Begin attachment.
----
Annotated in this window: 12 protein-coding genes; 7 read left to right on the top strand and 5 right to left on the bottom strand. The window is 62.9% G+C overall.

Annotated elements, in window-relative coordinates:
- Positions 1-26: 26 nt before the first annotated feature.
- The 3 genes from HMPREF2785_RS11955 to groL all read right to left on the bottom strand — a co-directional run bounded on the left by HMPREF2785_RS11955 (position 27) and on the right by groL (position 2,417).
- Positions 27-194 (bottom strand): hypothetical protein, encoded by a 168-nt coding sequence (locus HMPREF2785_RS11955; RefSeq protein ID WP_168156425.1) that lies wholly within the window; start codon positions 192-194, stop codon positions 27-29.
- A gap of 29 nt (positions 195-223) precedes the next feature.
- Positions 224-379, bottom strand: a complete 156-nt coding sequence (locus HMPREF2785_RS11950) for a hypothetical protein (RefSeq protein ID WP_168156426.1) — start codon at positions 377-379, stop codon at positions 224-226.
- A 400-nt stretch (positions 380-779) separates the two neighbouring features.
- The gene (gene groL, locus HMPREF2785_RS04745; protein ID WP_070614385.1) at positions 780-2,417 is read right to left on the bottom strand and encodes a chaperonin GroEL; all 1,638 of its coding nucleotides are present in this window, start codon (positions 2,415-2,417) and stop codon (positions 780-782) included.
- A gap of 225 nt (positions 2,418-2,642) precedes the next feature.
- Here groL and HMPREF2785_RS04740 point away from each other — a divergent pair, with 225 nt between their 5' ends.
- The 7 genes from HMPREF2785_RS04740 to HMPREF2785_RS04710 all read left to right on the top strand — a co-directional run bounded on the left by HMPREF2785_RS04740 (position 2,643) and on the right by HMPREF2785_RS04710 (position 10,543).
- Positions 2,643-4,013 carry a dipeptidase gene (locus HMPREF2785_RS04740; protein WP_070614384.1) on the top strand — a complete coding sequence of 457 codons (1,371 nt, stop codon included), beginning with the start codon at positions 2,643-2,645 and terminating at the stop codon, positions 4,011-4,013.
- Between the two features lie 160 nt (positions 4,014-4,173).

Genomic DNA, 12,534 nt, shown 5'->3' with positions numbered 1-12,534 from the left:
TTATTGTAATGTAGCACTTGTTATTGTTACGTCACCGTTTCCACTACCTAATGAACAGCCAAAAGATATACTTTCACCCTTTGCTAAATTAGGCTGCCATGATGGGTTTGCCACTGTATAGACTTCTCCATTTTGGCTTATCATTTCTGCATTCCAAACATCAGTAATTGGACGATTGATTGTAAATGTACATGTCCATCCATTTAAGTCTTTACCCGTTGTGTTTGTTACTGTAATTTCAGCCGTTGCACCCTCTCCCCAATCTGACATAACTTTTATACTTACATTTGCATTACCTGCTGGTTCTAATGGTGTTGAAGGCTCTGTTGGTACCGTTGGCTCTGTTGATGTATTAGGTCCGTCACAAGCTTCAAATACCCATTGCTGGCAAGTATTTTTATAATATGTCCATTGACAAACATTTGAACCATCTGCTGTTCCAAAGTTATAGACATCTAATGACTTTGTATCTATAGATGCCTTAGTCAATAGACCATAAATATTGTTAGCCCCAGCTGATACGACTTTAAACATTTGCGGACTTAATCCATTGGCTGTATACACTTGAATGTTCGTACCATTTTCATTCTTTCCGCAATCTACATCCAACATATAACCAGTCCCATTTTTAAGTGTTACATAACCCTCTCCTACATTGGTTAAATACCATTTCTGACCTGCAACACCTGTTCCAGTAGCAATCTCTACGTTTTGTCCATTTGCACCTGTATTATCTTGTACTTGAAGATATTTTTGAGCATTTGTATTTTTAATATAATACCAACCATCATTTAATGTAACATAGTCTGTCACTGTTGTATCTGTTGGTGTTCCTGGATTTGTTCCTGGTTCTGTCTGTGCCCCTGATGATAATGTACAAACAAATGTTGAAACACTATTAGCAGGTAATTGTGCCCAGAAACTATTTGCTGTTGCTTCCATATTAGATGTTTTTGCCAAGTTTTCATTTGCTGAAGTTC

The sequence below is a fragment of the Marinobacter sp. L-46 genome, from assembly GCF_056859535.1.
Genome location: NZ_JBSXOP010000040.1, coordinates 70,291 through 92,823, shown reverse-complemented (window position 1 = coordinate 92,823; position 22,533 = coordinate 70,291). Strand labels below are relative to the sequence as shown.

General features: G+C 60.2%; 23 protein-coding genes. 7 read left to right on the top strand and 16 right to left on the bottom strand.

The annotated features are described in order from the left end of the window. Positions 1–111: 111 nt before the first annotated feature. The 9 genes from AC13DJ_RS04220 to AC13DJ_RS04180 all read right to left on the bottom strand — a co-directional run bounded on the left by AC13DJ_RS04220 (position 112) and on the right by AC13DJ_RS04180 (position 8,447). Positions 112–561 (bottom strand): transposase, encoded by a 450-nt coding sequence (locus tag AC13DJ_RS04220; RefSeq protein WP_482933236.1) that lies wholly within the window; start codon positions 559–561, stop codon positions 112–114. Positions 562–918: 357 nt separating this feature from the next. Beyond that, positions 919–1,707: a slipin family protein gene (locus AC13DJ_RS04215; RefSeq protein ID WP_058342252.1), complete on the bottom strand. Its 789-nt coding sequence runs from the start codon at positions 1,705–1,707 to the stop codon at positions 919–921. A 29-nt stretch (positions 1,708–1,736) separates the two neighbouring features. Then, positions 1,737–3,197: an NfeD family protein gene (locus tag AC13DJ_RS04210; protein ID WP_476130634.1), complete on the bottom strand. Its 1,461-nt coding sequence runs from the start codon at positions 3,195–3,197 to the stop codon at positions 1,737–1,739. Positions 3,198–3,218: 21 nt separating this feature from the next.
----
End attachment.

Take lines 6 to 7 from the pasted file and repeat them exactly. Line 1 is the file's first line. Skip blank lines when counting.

- A gap of 29 nt (positions 195-223) precedes the next feature.
- Positions 224-379, bottom strand: a complete 156-nt coding sequence (locus HMPREF2785_RS11950) for a hypothetical protein (RefSeq protein ID WP_168156426.1) — start codon at positions 377-379, stop codon at positions 224-226.